a village near Paris where the Impressionists often set up their
easels. Vincent found it difficult to work in Paris and moved to
Provence, Southern France. He painted the landscape. It conveyed
particular emotions, an innovation that aligned his work with Postimpressionism.
December, Vincent faced a psychotic episode and had a row with
Gauguin a fellow painter, who lived with him and later cut off a
piece of his own left ear. He was admitted to a hospital in Arles
and remained there through January of 1889.
In the Asylum: Vincent
suffered from severe psychological breakdown.1889. He
voluntarily admited himself to the psychiatric hospital in
Saint-Rémy, 15 miles from Arles. The admitting physician,
Dr. Théophile Peyron, noted that Vincent suffered from
"acute mania with hallucinations of sight and
hearing." But he continued painting. Vincent was sometimes without the stamina or confidence to execute
original works. He regained his bearings by painting copies
after his favorite artists, including Millet, Rembrandt,
and Delacroix. Relying on his collection of prints,
Vincent translated the black and white reproductions into
his own intensely personal color compositions. He made
more than twenty copies of Millet's peasant scenes, and he
reinvented Delacroix's Pieta, in which the bearded Christ
beared some resemblance to himself. After one particularly
violent attack, in which he attempted to poison himself by
swallowing paint, Vincent was forced for a time to confine
himself to drawing.
in Arles, and Saint-Rémy as well, Vincent sent his
canvases to Theo in Paris. Despite his illness, he painted
one masterwork after another during this time, including
Irises, Cypresses, and The Starry Night. His works started
getting recognition. The progressive Belgian artists'
group Les Vingt included six of his paintings in their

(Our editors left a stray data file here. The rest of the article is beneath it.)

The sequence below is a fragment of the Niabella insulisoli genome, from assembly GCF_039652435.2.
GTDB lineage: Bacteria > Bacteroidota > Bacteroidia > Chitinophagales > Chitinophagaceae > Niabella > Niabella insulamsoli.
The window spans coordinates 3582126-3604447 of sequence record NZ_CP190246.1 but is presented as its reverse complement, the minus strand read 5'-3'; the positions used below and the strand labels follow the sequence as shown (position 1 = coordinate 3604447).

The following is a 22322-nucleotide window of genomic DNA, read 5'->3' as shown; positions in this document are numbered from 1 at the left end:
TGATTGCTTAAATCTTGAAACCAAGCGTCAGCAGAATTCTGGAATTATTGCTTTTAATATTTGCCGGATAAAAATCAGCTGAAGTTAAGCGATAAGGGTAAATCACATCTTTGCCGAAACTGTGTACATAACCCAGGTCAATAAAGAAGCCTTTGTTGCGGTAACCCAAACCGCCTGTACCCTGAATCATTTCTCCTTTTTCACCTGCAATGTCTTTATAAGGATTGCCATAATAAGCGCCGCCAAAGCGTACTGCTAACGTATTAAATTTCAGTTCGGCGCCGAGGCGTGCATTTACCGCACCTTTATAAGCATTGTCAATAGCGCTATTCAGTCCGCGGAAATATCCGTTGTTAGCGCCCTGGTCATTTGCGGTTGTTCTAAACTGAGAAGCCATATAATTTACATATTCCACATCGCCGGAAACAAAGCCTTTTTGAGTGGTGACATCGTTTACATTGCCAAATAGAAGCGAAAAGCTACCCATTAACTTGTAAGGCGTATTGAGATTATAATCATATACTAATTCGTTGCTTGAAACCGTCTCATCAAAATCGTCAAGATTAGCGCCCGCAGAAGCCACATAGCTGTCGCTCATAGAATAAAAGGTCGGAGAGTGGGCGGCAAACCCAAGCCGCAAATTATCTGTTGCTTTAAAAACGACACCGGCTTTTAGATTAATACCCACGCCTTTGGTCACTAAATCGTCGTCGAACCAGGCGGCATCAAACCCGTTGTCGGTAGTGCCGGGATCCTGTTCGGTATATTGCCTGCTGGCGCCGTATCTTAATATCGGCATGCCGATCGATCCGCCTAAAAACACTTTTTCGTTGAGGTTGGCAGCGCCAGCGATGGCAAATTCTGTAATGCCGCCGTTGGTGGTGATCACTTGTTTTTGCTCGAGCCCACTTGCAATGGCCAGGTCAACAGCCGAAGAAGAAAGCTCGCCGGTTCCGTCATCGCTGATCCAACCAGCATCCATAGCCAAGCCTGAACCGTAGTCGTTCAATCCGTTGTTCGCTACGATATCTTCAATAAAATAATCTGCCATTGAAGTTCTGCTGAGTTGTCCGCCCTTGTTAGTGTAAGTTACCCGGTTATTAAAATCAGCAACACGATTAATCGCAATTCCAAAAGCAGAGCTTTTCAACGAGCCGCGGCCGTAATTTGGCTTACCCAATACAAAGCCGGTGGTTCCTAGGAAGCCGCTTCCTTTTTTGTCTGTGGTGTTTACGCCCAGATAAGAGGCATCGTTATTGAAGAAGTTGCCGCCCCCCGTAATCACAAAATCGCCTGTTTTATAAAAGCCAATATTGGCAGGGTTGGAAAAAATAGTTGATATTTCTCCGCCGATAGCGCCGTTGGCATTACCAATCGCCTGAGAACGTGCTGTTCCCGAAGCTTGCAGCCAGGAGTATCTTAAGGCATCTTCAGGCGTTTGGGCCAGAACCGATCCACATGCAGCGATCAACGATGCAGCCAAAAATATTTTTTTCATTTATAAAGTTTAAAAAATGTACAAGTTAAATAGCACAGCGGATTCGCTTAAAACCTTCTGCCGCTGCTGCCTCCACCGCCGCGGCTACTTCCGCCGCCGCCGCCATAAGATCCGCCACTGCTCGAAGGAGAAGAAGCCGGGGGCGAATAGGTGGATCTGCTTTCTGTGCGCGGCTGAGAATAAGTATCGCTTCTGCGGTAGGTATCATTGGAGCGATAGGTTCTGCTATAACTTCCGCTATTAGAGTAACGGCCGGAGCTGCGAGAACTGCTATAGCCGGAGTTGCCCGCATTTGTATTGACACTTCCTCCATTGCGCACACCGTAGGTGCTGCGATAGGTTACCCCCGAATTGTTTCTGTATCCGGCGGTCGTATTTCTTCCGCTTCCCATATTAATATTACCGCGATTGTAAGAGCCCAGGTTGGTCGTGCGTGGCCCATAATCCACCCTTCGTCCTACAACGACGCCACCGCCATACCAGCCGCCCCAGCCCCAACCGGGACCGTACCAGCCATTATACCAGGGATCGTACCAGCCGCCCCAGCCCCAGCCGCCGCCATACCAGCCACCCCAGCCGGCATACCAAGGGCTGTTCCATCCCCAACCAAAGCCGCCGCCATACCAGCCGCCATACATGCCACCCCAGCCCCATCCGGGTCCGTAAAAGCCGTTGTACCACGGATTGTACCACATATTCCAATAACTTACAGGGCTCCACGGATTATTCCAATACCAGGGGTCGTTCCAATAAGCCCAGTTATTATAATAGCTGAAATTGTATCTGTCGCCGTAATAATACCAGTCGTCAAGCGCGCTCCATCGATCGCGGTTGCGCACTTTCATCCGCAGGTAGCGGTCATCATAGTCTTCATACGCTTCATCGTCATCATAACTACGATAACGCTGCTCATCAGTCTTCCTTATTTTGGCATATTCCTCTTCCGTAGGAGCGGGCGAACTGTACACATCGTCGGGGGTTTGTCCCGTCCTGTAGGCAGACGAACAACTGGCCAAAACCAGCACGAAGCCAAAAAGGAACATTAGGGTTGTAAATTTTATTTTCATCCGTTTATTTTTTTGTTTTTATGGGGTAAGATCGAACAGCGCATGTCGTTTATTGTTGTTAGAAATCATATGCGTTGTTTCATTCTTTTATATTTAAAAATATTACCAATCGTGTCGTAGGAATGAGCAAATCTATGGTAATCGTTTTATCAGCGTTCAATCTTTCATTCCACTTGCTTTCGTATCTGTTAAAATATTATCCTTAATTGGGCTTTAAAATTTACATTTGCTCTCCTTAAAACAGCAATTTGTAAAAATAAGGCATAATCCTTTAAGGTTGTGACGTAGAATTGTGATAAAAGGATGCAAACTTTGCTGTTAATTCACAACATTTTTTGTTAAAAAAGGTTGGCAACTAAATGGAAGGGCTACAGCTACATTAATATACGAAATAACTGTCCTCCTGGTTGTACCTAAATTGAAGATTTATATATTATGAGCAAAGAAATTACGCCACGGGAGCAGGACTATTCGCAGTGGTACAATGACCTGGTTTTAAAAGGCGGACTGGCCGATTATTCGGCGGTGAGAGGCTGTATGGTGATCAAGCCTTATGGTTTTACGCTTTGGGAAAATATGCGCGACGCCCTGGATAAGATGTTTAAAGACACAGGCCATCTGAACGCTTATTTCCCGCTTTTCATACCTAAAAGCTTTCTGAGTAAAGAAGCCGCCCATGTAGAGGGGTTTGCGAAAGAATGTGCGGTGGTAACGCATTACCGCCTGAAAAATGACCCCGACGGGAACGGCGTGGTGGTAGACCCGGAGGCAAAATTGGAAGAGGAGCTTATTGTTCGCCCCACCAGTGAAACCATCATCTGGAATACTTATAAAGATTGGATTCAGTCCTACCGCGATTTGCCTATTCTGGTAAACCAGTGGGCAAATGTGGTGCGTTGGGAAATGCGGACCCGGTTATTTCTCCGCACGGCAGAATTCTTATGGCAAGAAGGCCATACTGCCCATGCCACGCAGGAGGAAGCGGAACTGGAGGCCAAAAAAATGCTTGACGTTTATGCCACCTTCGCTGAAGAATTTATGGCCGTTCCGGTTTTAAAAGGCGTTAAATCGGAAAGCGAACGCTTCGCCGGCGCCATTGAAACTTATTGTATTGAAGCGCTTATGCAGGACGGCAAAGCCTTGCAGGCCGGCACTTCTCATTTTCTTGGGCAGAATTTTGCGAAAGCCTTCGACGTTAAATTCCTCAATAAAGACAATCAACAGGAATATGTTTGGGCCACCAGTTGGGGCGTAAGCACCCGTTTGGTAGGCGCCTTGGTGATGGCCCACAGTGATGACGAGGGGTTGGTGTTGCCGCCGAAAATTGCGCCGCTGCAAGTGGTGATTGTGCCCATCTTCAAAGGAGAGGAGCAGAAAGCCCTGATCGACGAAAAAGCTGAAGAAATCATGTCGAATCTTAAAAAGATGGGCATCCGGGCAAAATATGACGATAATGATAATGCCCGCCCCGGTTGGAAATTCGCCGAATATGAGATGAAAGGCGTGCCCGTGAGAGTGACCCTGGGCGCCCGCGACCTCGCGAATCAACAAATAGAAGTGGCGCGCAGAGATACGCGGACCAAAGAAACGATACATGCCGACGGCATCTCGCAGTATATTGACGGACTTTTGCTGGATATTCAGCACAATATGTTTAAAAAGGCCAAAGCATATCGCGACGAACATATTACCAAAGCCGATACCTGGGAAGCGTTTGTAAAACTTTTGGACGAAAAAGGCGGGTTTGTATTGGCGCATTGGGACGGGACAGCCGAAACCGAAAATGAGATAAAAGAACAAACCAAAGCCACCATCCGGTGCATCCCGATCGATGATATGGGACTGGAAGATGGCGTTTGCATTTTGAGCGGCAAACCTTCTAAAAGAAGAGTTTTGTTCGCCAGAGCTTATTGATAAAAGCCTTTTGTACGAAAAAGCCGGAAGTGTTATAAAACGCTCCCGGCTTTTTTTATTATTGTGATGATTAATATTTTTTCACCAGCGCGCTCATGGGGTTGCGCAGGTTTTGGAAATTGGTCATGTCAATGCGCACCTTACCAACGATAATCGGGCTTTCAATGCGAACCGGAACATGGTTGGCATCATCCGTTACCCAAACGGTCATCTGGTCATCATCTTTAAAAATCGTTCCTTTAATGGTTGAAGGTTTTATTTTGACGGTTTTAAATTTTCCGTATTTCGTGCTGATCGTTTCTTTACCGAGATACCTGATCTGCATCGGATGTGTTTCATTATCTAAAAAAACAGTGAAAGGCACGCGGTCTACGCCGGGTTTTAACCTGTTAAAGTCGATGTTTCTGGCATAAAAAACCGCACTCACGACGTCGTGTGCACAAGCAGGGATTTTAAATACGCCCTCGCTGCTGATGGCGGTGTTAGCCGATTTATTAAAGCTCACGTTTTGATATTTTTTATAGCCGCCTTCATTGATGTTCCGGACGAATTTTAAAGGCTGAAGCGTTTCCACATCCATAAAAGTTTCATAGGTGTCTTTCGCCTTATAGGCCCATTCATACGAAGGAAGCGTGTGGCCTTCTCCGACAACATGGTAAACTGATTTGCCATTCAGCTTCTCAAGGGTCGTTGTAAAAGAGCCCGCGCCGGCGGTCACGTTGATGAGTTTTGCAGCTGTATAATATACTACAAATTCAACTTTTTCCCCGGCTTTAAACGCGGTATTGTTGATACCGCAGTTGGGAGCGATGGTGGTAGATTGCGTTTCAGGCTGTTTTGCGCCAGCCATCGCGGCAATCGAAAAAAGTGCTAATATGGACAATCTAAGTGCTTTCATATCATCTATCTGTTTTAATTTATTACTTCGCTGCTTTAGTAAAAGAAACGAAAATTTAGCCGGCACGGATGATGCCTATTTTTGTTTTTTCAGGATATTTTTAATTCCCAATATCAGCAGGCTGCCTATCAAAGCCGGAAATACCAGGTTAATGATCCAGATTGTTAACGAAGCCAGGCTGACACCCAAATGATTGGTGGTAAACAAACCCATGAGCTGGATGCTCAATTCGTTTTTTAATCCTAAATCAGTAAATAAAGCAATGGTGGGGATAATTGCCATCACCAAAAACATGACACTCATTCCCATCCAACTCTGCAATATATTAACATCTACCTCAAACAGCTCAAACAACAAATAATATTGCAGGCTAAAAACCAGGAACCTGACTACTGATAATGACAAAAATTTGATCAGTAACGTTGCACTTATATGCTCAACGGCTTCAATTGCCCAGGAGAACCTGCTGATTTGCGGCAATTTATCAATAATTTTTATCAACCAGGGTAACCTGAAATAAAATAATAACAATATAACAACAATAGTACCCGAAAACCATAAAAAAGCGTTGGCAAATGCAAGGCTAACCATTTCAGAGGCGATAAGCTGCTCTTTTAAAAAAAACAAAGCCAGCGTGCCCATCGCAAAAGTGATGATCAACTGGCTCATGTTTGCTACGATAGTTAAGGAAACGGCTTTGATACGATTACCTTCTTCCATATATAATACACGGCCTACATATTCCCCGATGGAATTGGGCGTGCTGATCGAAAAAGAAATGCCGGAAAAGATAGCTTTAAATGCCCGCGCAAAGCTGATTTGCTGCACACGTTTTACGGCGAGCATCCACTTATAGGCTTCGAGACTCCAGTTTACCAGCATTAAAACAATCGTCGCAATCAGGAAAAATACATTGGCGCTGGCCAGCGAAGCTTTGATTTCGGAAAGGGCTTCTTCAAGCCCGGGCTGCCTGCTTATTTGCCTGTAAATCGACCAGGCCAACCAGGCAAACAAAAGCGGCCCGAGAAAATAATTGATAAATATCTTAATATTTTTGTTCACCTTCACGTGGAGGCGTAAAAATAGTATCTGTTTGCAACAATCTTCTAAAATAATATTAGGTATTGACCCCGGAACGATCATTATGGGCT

1890 exhibition. Vincent left for Auvers-sur-Oise, near
Paris. Vincent set about painting portraits of his new
acquaintances and the local landscape, including nearby
wheatfields and the garden of the painter Daubigny. He
worked with great intensity, he produces nearly a
painting a day over the next two months. A series of 12
canvases in a distinctive panoramic format celebrates
early July Vincent visited Theo in Paris. Frustrated by his work at
Boussod's, Theo considered setting up his own business, and he
warned Vincent that they will all have to tighten their belts.
Strongly affected by Theo's dissatisfaction, Vincent grew increasingly tense: "My life is also threatened at the very
root, and my steps are also wavering." On July 27, 1890,
Vincent walked to a wheat field and shot himself in the chest. He
stumbled back to his lodging, where he dies two days later, on
July 29, with Theo at his side.
paintings were inherited by Theo his brother. After Theo's death
in 1891, his wife, Joanne and son
Vincent Willem van Gogh (1890-1978) inherited this legacy. Later
Vincent Willem Van Gogh transfered the works he owned to the newly
formed Vincent van Gogh Foundation in 1962. Construction of the
museum building, designed by the modernist Dutch architect Gerrit
Rietveld, begans in 1969. The museum officially opened its doors in
1973. Since then, the building houses the largest collection of
works by Vincent van Gogh, on loan from the Vincent van Gogh
things are done by a series of small things brought together.
is something eternal, the aspect may change, but not the essence.